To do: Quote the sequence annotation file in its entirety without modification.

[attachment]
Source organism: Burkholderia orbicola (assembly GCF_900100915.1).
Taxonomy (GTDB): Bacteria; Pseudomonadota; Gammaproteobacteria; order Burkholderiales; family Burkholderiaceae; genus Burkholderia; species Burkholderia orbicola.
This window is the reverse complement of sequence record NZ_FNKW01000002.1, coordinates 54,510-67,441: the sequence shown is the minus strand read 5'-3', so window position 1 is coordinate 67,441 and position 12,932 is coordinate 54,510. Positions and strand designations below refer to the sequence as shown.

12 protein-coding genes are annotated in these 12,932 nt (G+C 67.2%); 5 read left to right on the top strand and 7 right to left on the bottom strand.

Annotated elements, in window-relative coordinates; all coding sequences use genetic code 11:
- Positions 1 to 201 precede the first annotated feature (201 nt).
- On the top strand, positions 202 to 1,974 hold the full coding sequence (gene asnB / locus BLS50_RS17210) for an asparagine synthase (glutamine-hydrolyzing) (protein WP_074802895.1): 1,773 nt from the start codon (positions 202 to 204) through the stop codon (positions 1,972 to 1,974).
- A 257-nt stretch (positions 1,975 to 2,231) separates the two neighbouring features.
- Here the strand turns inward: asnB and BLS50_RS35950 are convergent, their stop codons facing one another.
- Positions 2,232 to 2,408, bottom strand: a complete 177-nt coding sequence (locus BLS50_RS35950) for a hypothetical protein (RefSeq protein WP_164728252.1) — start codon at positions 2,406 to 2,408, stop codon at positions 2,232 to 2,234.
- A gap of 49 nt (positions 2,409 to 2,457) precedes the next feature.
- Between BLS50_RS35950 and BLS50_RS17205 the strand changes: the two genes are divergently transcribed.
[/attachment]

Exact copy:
Source organism: Burkholderia orbicola (assembly GCF_900100915.1).
Taxonomy (GTDB): Bacteria; Pseudomonadota; Gammaproteobacteria; order Burkholderiales; family Burkholderiaceae; genus Burkholderia; species Burkholderia orbicola.
This window is the reverse complement of sequence record NZ_FNKW01000002.1, coordinates 54,510-67,441: the sequence shown is the minus strand read 5'-3', so window position 1 is coordinate 67,441 and position 12,932 is coordinate 54,510. Positions and strand designations below refer to the sequence as shown.

12 protein-coding genes are annotated in these 12,932 nt (G+C 67.2%); 5 read left to right on the top strand and 7 right to left on the bottom strand.

Annotated elements, in window-relative coordinates; all coding sequences use genetic code 11:
- Positions 1 to 201 precede the first annotated feature (201 nt).
- On the top strand, positions 202 to 1,974 hold the full coding sequence (gene asnB / locus BLS50_RS17210) for an asparagine synthase (glutamine-hydrolyzing) (protein WP_074802895.1): 1,773 nt from the start codon (positions 202 to 204) through the stop codon (positions 1,972 to 1,974).
- A 257-nt stretch (positions 1,975 to 2,231) separates the two neighbouring features.
- Here the strand turns inward: asnB and BLS50_RS35950 are convergent, their stop codons facing one another.
- Positions 2,232 to 2,408, bottom strand: a complete 177-nt coding sequence (locus BLS50_RS35950) for a hypothetical protein (RefSeq protein WP_164728252.1) — start codon at positions 2,406 to 2,408, stop codon at positions 2,232 to 2,234.
- A gap of 49 nt (positions 2,409 to 2,457) precedes the next feature.
- Between BLS50_RS35950 and BLS50_RS17205 the strand changes: the two genes are divergently transcribed.